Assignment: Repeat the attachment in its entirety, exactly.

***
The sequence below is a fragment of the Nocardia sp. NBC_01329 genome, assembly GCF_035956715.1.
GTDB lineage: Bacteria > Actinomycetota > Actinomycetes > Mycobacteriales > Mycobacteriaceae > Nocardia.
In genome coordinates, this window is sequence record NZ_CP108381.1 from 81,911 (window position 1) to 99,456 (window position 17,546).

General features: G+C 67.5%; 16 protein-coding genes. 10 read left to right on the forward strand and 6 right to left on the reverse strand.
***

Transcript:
The sequence below is a fragment of the Nocardia sp. NBC_01329 genome, assembly GCF_035956715.1.
GTDB lineage: Bacteria > Actinomycetota > Actinomycetes > Mycobacteriales > Mycobacteriaceae > Nocardia.
In genome coordinates, this window is sequence record NZ_CP108381.1 from 81,911 (window position 1) to 99,456 (window position 17,546).

General features: G+C 67.5%; 16 protein-coding genes. 10 read left to right on the forward strand and 6 right to left on the reverse strand.